Brilliant comics author, Bill Sienkiewicz put the Scorsese issue into perspective, for Forbes, saying, “For me, hearing Scorsese come out and say that stuff, it felt weird. My whole goal as a kid was to get people to respect the medium as much as I did. That’s what I’ve been trying to do for a long time. Hearing the art form denigrated my entire life, I want comics treated as literature, as journalism, as art – and as cinema. I’m not just talking about superhero movies,” and that, “With Scorsese and Coppola, I respect their work and opinion. It’s influenced me. Another example… early on in my career, after I started changing my style, I was under the impression that Art Spiegelman [author of Maus], who I know, we’d talk comics and art – I heard through other people that he ‘despised my work’ and thought it ‘wasn’t comics.’ It was illustration or whatever. That always stuck with me, because that’s the last thing I wanted to be. I thought comics could do anything, and I was disappointed that Art was taking it on himself to define what ‘comics’ were. I later found out that wasn’t exactly what he said.”
For words that seem precise, for feelings and beliefs that feel to us as if they would be easy to articulate, so much is left to assumption and, even more unfortunately, to fear.
High Art vs Kitsch
Kitsch is a German loanword rooted in classism and politer forms of racism and misogyny. Roger Scruton defined it as, “Fake art, expressing fake emotions, whose purpose is to deceive the consumer into thinking he feels something deep and serious.”
Brought to the anglophone world by translations of the work of Walter Benjamin, a class-conscious theorist and writer who was very aware of bigotry and the dangers of valorizing or devalorizing peoples, who did not place as much of a condemnation on kitsch versus art, or in this scenario, high art. Benjamin only laments the mechanically reproduced, the mass-produced or copy-of-copy-of-copy artworks, as lacking an individuality that single-make pieces of art might have, a special uniqueness, allowing that kitsch art may be the only art that the poor or disenfranchised might own or keep with them, that its replicable nature makes it easier to purchase, to encounter daily, and its rote nature makes it easier to interpret and enjoy.
Meanwhile, the Chilean-American rights activity and novelist, Ariel Dorfman, has only disdain for the kitsch and for the women and ethnic minorities. It is the kitsch, the low art – which Dorfman identifies as comic books, superheroes, soap operas, cartoons and sketch comedy. Novels (in the correct genres or correct configurations), films (of the correct sort and quality), and television for grown men of the appropriate kind and temperament are not blanket criticized in the way television for women or any comics are.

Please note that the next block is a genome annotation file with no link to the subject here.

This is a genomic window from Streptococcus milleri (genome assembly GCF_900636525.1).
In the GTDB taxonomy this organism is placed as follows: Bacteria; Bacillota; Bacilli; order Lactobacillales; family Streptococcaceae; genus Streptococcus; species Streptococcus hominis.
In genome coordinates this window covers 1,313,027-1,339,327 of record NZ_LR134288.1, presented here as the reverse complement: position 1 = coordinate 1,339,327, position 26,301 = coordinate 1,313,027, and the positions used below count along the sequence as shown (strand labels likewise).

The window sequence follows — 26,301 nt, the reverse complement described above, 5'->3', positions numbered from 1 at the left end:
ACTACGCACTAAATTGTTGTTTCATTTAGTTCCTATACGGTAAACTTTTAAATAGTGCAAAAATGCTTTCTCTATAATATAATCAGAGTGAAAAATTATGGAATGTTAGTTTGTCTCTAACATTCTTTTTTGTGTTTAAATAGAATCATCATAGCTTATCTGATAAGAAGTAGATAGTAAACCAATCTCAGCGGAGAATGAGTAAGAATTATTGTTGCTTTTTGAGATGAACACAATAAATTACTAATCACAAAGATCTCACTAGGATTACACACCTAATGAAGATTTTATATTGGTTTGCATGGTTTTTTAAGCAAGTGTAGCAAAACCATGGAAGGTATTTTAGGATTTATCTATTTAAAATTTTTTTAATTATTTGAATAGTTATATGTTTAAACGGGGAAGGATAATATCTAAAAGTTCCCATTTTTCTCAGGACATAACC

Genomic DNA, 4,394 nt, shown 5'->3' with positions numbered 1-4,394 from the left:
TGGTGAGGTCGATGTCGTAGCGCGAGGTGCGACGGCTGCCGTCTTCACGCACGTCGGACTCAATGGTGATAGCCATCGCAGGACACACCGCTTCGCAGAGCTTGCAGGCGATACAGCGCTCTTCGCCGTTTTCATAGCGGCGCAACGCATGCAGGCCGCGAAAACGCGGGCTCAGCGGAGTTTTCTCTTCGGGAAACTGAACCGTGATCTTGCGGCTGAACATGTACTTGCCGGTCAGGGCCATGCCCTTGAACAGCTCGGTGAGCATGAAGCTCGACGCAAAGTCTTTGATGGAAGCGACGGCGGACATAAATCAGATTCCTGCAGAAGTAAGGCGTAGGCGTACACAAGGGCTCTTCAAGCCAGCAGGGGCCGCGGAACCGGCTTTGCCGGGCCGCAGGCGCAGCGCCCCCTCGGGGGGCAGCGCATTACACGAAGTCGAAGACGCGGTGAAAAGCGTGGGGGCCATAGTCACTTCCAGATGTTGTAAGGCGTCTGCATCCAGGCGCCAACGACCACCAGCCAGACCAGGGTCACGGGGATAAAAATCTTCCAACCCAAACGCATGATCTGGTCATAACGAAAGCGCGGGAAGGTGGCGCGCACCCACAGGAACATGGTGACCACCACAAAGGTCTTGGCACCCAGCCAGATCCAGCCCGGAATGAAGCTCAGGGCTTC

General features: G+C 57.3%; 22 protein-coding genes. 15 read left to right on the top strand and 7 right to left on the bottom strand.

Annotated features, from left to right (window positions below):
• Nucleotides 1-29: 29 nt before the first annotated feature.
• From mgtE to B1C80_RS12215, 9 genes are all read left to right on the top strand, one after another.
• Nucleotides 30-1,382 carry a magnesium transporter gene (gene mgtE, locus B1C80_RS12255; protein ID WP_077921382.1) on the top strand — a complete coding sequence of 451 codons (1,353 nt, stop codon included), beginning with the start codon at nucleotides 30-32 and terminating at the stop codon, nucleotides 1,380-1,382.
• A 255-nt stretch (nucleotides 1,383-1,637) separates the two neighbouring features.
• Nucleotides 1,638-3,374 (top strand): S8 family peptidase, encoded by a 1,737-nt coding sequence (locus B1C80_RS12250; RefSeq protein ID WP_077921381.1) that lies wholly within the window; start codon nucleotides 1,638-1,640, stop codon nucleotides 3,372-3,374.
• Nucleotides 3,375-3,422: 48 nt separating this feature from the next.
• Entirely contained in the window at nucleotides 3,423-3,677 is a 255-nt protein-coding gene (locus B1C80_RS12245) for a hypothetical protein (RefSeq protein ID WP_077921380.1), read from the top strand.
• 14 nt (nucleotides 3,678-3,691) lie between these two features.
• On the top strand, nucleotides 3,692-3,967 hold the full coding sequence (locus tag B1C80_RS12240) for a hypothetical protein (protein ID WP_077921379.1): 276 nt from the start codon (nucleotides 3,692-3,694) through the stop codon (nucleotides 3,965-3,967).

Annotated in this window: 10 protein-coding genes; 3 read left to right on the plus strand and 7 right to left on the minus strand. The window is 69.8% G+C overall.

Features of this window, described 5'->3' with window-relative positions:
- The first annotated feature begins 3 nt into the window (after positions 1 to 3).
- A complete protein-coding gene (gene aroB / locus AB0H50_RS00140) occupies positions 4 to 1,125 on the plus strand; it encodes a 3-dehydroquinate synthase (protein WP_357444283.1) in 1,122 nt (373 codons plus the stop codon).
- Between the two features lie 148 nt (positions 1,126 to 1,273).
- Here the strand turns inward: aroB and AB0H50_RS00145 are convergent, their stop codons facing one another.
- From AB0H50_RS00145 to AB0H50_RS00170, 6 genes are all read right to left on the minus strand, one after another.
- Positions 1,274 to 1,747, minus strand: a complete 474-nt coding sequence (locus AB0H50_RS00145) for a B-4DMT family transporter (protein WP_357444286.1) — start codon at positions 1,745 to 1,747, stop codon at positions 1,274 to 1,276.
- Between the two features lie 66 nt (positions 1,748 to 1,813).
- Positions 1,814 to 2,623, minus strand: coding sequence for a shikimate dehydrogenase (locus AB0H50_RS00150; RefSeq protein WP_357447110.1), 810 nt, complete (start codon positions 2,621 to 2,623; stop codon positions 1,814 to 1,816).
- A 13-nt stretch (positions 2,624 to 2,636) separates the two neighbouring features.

Dorfman’s How to Read Donald Duck is one of the most scathing attacks on toleration and passive intake by comics culture in the history of comics and culture which is also intelligent, genuinely passionate, and genuinely intended to be helpful. It is an amazingly caring and fearful work imploringly addressing other Chilean people before any outside audience. It is for Chileans by Chileans, translated and republished only in exile after the first editions were thrown out, burned, maligned, and sometimes kept and cherished.
Dorfman (and in How to Read… his cowriter, Armand Mattelart) tends to affected tough talk, a tendency I probably share too much and which I try to avoid in all but farce. How to Read… is an explicitly anti-colonialist book-length essay about Donald Duck comics as an important feather on the Disney wing of the colonialist bird called American Social Outreach.
“The reader of this book,” say Dorfman and Mattelat, “may feel disconcerted, not so much because one of his idols turns out to have feet of clay, but rather because the kind of language we use here is intended to break with the false solemnity which generally cloaks scientific investigation.”
How to Read… is not a scientific investigation, nor is the absence of solemnity a laurel wreath of wisdom or clearheadedness. This is the mistaken apprehension that drives the pejorative use of kitsch, that drives the sexist and classist disdain of kitsch. Because many, like Dorfman, know that these mass-appeal forms can be used to nefarious ends, they begin to assume they, and the basic human elements they operate with, like the validity of unmasked emotions. The idea that to be tough, scientific, and edgy is not maturity or sensibility, it’s just machismo.
“In order to attain knowledge, which is a form of power,” write the two authors and their less-named collaborators, “we cannot continue to endorse, with blinded vision and stilted jargon, the initiation rituals with which our spiritual high priests seek to legitimize and protect their exclusive privileges of thought and expression.”